The above words are in line with the Somaliland people’s and Government’s development aspirations envisaged not only for Berbera, but for the virgin coastal region of Somaliland in its totality. This is an opportunity to link up with the Dubai world-class business hub and its investment potential – a realization of getting the global access that Somaliland needs. Berbera Port and Free Zone development could represent the mothership for the global trending model of the Free Economic Zones’ development, in the image of Jebel Ali Free Zone, for the rest of Somaliland, and can spawn other extension Free Zone services both inland and on the coast, and it is also a commitment that Somaliland is open for global business.
- Towards a Strategic Partnership for Horn of Africa Economic Integration:
The Berbera Tripartite Agreement can lead to an unleashing of the potential of all Somaliland coastal economic transformation. In the same way, it can also provide a bridge to the UAE economy, not only to Ethiopia, but to the depth of Africa through the Berbera Port and its Free Zone Gateway. But for the Gateway to open widely, the Somaliland coastal region has to develop to accommodate such potential. The region is well situated to grow with the predicted African economic transformation boom as well as the Saudi Arabia 2030 trillions of dollars development initiative of Crown Principle Salman. The onus is with Somaliland’s leaders not to allow for the new wave of wealth creation in the region to bypass Somaliland’s people again, left behind only to guard over “xeedhyaha gingiman” (untouched amble resources), in the midst of overwhelming poverty.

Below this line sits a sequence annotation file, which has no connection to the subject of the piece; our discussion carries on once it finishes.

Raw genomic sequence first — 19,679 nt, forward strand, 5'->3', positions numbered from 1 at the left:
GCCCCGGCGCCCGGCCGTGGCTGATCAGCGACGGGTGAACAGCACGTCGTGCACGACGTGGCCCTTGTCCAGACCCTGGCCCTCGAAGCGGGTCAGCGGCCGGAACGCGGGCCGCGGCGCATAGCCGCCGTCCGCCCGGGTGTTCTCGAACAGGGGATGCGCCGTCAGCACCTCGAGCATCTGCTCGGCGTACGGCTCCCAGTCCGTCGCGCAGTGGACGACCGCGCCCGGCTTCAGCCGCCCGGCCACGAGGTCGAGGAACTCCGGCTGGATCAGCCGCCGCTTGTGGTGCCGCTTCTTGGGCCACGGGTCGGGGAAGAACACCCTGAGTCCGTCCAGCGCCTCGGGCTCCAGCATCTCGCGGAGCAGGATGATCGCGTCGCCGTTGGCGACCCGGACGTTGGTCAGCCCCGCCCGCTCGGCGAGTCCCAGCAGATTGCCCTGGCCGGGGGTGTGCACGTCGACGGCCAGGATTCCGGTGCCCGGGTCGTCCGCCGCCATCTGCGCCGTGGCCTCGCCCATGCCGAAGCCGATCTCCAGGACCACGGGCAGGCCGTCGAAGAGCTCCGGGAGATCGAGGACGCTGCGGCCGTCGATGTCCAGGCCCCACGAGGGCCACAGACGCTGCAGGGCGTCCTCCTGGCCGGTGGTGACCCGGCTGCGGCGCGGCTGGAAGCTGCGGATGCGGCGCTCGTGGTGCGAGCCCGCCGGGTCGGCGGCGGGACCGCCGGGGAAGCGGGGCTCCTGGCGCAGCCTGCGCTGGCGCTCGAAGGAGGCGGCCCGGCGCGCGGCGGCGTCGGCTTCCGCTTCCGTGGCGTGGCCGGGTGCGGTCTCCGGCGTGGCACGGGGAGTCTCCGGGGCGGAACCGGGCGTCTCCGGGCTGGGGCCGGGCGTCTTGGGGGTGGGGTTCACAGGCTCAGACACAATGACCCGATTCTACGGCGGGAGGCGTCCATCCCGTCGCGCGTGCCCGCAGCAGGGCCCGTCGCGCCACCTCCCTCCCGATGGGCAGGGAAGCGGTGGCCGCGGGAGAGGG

The Somaliland comparative advantage regarding trade with Ethiopia lies in marine based products such as an abundance of marketable fish types, both culinary and exotic ornamental aquarium fish; salt and other sea products,including the now trendy sea vegetables. Transforming the Berbera deal into a more comprehensive development and investment vehicle on a much larger scale will attract international investment, not only to develop the established Berbera corridor, but towards an integrated economic and business transformation to the benefit of the wider Horn partners societies. This will mean integrating other Somaliland ports and coastal settlements such as Zeila, Bulahar, Lugahye, Karin, Shalao, Hiis, Mait, Onkor, Las Korey and Elanyo into the economic transformative potential of the Berbera Tripartite Agreement.